The Record-Review – The official newspaper of Bedford and Pound Ridge, New York


April 29, 2011

An up-close look at Dr. Paul Kreutzer



Dr. Paul Kreutzer, new Katonah-Lewisboro superintendent


Paul Kreutzer, superintendent of the New Berlin School District for the past four years, was unanimously named the superintendent of the Katonah-Lewisboro School District by the school board, despite vociferous criticism from the teachers union and some residents.

Local educators rallied Tuesday in Cross River to protest the Katonah-Lewisboro school board’s hiring of New Berlin, Wisconsin, school superintendent Paul Kreutzer, whom the teachers labeled as a strong supporter and political partner of Wisconsin Gov. Scott Walker.

“I am not anti-union,” Dr. Kreutzer said in an interview this week. “Busting unions is just not on my agenda. I am not political. I have no agenda except to provide the best possible education to the students,” he said.

Dr. Kreutzer said that he intends to collaborate with teachers to achieve academic goals. He knows where he stands on issues surrounding unions, and he knows where the Katonah-Lewisboro school board stands on the question of unionism and collective bargaining. “It is just not an issue for me,” he said. “I have no anti-union sentiment.”

Dr. Kreutzer said that standing with Gov. Walker gave him a precious opportunity to meet with the governor one on one after the rally. “I was able to address many issues between the state and school districts,” he said. “I would not have had that opportunity if I was not there.”

Dr. Kreutzer said that improving the opportunity for students to learn in the district is on his agenda, and he said that he was able to accomplish positive changes in the New Berlin district and expects to do the same in Katonah-Lewisboro. “Test scores went up; delinquency went down,” Dr. Kreutzer said.

Contrary to eliminating union jobs, he said that he was able to keep teaching jobs in New Berlin by asking teachers to contribute more to their benefit plans. Dr. Kreutzer said that the increase in the contribution to benefit plans saved enough money in the district to retain teaching positions that would have been lost.

“We will not lay off a single employee for financial reasons in New Berlin,” Dr. Kreutzer said. “That’s different than a year ago, when we were faced with laying off approximately 30 teaching staff.”

He said he recognizes the rift that has been created between the teachers union and him, but he said that the path to mending the rifts in the district is based on trust that he said would come after reliable, truthful behavior over a period of time.

Another issue has followed the future superintendent of schools. An incident allegedly occurred at New Berlin West High School in March of this year, according to a blog created by Linda Richter, a former school board member.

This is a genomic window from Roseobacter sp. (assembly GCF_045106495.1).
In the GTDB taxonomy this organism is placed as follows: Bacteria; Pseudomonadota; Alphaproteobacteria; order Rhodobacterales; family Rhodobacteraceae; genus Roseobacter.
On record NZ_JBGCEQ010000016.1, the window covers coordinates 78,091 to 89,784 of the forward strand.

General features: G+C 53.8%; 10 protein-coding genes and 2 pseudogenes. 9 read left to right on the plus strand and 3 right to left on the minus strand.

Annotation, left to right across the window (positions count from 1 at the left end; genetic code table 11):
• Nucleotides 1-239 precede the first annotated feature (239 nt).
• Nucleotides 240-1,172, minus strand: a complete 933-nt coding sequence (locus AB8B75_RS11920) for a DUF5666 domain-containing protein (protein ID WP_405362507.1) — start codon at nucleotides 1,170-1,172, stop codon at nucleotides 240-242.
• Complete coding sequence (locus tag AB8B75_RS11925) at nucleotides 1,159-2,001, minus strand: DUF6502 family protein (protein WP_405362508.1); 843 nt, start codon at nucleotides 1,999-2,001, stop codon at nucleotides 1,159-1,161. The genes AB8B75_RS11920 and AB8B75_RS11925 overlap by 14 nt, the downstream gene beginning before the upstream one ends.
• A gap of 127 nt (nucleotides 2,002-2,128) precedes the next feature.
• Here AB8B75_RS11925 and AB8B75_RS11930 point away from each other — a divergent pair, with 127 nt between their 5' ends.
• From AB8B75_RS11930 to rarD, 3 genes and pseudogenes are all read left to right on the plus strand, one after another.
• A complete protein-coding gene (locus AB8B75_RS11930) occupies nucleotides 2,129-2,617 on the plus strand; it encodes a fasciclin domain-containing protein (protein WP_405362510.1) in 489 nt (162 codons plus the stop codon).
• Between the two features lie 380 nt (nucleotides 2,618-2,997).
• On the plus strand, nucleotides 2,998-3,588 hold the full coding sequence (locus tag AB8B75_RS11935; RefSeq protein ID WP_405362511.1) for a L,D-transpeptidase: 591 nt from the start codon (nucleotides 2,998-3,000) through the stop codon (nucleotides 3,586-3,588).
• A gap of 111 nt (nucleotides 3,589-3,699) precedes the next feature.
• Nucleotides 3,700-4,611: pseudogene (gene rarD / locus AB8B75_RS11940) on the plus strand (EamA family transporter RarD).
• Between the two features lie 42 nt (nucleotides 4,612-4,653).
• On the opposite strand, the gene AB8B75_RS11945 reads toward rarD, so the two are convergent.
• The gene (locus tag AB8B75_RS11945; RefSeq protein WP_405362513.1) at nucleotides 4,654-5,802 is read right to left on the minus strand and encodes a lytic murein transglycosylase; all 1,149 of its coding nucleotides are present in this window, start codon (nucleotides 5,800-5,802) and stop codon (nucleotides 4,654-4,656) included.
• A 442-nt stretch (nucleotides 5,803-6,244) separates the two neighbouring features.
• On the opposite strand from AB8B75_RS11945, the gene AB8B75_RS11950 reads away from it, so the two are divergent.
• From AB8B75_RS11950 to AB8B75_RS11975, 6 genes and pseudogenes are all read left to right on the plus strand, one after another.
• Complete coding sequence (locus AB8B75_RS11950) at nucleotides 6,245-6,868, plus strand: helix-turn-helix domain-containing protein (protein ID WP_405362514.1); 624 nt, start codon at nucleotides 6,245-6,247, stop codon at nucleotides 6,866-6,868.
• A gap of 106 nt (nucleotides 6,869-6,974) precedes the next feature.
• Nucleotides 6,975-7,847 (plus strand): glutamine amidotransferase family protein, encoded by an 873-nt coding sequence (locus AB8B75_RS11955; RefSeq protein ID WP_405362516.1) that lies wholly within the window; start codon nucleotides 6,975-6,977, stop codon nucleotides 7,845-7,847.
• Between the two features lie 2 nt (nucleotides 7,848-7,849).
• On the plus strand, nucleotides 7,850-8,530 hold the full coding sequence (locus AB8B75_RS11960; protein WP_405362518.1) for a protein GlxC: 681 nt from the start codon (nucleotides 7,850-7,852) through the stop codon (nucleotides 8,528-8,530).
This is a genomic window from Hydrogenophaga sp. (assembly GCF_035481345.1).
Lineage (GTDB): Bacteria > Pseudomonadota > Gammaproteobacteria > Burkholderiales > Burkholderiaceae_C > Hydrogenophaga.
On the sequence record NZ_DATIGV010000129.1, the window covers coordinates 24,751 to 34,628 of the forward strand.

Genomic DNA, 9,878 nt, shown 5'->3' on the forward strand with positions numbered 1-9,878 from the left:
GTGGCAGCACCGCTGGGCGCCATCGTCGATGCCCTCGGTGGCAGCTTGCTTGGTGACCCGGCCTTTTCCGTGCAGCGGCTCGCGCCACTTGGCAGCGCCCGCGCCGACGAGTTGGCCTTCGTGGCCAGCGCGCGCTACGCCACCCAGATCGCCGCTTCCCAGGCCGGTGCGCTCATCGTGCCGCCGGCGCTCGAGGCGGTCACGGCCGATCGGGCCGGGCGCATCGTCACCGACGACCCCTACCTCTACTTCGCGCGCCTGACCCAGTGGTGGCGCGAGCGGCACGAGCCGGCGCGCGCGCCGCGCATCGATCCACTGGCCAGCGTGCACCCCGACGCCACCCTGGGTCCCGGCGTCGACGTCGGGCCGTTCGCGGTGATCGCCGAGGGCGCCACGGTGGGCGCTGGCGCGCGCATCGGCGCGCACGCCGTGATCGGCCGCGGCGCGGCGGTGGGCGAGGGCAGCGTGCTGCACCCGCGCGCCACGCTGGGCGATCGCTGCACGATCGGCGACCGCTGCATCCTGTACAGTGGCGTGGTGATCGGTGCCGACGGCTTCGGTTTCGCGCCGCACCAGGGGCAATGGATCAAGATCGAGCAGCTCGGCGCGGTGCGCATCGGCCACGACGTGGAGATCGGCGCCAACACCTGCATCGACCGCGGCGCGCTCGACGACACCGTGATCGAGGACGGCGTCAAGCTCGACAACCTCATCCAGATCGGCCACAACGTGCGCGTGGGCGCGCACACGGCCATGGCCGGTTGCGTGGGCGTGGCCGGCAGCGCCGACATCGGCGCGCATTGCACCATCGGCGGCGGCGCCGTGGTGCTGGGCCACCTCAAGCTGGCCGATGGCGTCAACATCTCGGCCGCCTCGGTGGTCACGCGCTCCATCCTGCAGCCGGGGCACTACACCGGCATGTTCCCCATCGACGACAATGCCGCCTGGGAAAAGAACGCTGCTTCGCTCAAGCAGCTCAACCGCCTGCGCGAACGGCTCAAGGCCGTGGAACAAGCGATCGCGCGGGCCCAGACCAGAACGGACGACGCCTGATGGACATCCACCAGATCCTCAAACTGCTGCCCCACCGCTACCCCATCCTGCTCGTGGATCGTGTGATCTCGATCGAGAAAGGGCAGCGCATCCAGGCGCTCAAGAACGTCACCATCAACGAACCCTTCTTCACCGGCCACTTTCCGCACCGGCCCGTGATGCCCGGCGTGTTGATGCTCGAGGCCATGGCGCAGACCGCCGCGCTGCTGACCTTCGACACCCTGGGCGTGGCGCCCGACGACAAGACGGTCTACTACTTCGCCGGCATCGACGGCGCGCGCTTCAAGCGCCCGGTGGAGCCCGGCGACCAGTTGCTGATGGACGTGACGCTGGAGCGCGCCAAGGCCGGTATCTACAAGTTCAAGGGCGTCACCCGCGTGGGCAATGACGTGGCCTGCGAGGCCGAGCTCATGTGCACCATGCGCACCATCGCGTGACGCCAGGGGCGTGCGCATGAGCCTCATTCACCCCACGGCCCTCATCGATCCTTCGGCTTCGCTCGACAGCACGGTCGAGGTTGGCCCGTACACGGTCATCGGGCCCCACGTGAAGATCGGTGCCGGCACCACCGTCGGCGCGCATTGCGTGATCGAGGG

Dr. Kreutzer spotted a male student, according to Ms. Richter, who had his head down on the desk and was sleeping during a study hall period in the cafeteria. Displeased with a sleeping child, Dr. Kreutzer confronted the boy and asked for his ID. The study hall supervisor, a 10-year New Berlin public school employee, was subsequently confronted and reportedly reduced to tears.

“This story about an incident involving a child in the cafeteria has been the source of smear,” Mr. Kreutzer said. “A lot of the misinformation came from a blogger who lost a school board election and will print any complaint about the district.” 

He said that he did not yell at the student or the staffer, but was concerned about the child sleeping during study hall. The incident was addressed, and the sleeping student’s parents thanked him for his attention to the matter.

He said that it was annoying not only because it was not true but because he was prohibited from responding and telling his side, since a student was involved and policy dictates that student issues cannot be discussed publicly.

Dr. Kreutzer expressed some frustration at the way some people in the district are learning about him. “If you want to know what I think on an issue, ask me,” he said.

He said that he responds to email.

Dr. Kreutzer spent a busy day Tuesday meeting in the district with members of the various PTOs, parents and students in the district and said that many people asked him good questions and expressed hope for the future. He said that everyone was cordial.

“I didn’t win everyone over,” he said, “but we had good conversations. People were talking in the future tense and were very welcoming.”

Dr. Kreutzer said that he was offered several positions throughout the country, but chose the Katonah-Lewisboro opportunity because he liked what he saw here and he wants to be a part of the system.

Read more local coverage of your hometown in this week’s issue of the The Record-Review. Newsstand copies are available at several locations listed above, or subscribe today for convenient home delivery.


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South Salem/Vista

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Cross River

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